DEEPS is fortunate to have an amazing cohort of undergraduate concentrators. Two seniors in the Class of 2019, Ashley Bang and Jacinta Clay, have won Fullbright Research Awards. Nik Brocchini, 2020 is the recipient of a NOAA Hollings Scholarship. Read more about their research below.
Ashley Bang will research marine ecology and conservation in Kenting National Park in Taiwan. She will conduct spatial and statistical data analysis of reef surveys to determine how previously identified biodiversity hotspots may have shifted due to the rapid environmental and anthropogenic changes taking place.
Jacinta Clay will do research at the geophysical Institute in Bergen, Norway. She will use the Ice Sheet System Model to investigate how the Midtfonna glacier will likely respond to different regional climate scenarios relating to modern climate change.
Nik Brocchini (2020) was awarded a NOAA Hollings Scholarship last year, and this summer he is doing research at a NOAA lab in Oregon, using genomic techniques to evaluate copepod dieversity off the West coast. This research relates to climate impacts on primary production, and thus is very important for fisheries.
The Department of Earth, Environmental, and Planetary Sciences at Brown is well known for its top-quality undergraduate program. It is also rated among the best research departments in the nation.
We encourage students of all backgrounds to learn more about how the land, water, and air around us directly affect our lives, whether by taking one course, or several, or a concentration program with independent research. Our faculty offer courses in which they share their expertise and enthusiasm for the geological sciences with non-science and non-geology concentrators. These courses can be an enjoyable and meaningful part of a liberal arts education at Brown, in part thanks to the Department's strong focus on developing students' communication and critical thinking skills.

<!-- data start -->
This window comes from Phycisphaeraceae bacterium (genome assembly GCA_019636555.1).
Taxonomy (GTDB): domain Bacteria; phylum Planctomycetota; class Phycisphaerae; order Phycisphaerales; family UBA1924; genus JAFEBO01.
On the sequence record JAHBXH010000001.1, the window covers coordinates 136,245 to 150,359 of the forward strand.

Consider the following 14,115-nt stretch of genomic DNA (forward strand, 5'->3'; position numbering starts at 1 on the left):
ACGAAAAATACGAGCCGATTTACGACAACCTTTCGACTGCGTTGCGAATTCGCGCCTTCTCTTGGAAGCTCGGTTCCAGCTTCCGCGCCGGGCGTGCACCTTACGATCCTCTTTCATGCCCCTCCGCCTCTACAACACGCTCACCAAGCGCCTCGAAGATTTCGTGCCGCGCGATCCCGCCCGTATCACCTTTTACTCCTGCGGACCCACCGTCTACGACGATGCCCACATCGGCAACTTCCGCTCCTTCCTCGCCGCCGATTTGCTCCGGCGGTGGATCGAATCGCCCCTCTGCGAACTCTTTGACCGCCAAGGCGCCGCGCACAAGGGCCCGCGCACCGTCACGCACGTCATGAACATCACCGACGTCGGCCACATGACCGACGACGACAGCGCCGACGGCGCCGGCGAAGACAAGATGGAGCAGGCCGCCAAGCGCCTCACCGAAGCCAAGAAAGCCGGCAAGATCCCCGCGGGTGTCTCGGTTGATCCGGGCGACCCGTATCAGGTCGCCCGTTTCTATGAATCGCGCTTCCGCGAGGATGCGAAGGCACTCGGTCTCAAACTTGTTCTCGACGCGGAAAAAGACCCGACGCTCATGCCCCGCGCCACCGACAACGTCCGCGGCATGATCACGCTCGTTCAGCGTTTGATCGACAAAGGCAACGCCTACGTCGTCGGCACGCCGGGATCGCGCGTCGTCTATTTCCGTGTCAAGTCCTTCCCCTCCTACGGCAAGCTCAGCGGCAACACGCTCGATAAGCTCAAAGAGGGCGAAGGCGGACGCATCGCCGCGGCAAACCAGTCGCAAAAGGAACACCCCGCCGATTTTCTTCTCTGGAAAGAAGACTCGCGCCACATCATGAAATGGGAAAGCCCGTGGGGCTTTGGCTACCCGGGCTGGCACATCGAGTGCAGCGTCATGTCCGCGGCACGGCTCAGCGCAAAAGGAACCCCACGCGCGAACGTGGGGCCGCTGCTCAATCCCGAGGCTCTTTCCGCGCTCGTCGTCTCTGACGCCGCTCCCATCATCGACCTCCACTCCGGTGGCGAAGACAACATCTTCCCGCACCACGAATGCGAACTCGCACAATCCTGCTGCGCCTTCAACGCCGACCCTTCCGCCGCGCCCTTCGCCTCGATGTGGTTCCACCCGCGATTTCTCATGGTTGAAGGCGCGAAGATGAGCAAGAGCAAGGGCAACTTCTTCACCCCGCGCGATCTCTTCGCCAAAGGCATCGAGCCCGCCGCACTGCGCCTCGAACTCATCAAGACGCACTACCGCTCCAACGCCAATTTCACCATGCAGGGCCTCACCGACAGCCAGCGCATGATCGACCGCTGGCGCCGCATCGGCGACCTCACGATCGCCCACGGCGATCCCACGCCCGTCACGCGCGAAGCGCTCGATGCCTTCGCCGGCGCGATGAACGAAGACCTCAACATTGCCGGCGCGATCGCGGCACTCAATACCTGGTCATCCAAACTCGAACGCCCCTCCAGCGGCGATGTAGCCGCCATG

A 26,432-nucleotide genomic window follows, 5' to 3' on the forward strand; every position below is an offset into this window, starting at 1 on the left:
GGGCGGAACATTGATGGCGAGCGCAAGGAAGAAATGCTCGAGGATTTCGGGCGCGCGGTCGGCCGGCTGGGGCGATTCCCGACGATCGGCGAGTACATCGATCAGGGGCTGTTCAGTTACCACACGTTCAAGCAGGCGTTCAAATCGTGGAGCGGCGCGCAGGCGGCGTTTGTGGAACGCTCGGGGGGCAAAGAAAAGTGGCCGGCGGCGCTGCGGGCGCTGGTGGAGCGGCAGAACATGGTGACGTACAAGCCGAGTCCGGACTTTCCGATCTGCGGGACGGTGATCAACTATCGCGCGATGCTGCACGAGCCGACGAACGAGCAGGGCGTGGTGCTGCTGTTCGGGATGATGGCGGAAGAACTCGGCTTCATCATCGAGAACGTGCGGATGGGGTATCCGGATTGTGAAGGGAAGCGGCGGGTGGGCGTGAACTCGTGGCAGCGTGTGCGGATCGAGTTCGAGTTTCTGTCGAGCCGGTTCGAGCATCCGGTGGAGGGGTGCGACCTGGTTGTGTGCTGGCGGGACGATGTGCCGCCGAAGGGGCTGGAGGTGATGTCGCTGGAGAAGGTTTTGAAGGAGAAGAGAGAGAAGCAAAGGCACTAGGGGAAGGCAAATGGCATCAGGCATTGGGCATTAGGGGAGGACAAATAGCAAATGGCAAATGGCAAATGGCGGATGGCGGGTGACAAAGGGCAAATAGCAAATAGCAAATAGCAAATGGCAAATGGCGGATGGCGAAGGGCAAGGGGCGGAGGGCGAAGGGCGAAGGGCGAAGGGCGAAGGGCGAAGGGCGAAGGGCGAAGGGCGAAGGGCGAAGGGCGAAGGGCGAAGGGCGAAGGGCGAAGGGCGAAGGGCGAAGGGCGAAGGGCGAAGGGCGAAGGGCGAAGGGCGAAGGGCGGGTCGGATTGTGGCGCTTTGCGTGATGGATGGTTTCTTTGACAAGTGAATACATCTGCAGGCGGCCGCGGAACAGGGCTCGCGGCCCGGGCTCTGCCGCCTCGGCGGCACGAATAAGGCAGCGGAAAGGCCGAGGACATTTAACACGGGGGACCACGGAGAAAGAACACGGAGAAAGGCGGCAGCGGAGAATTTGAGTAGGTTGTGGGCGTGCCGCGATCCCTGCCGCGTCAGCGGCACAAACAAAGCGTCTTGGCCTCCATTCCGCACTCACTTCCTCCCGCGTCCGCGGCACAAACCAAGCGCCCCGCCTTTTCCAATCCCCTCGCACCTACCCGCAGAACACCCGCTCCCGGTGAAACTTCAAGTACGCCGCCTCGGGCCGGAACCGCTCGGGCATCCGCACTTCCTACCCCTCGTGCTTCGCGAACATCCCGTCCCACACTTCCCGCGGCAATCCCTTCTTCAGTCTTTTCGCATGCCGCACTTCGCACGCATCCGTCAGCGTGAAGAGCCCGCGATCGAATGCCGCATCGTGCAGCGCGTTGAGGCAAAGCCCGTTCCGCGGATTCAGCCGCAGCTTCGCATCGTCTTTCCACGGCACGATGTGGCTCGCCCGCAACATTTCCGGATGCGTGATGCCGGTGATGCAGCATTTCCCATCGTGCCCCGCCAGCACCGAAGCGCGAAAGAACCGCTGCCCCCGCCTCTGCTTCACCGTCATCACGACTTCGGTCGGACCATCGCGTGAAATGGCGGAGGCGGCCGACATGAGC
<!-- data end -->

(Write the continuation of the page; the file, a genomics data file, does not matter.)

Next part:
At the undergraduate level, students are offered the flexibility of A.B. or Sc.B. degrees in four concentration options.
There are typically 60+ concentrators within the department and 20 graduates per year, 80% of which complete a capstone Senior Thesis. Undergraduates have many opportunities to get involved in research and hands-on learning experiences.
The Department is one of the most active in developing and providing First Year Seminars, which emphasize interdisciplinary pursuits that reach beyond the physical and biological sciences into the humanities and social sciences. These freshman seminars offer such varied course topics as Global Environmental Change; Patterns in Nature, in Society; Volcanoes: Windows Into the Deep Earth; and Monsters of the Abyss: Oceanography & Sea Tales.
Almost all undergraduates work on an Independent Study project, as paid research assistants, or as Teaching Assistants, at some point before they graduate. Research jobs are typically funded from external grants (10-20 per year), as well as Brown Undergraduate Teaching and Research Awards, or UTRAs (2-4 per year), and Royce Fellowships. Undergraduates (6-8 per year) also serve as NASA Space Grant Scholars.
The Department of Earth, Environmental, and Planetary Sciences offers many courses that develop students' written and oral communication skills, including writing-designated (WRIT) courses that satisfy Brown's writing requirement. We welcome students from across the university to take these courses, noting that a few of them have prerequisites. A list of WRIT courses is available here.
Concentrators are encouraged to attend summer field courses and are offered some scholarship support for field course expenses. In addition, the department sponsors a two-day field trip every fall, and many courses offer field trips, laboratory exercises, and oral presentations/class discussions that enable students to engage with the course material in a group setting. The success of the undergraduate program is evidenced by the demand for Brown graduates in top-notch graduate programs across the nation.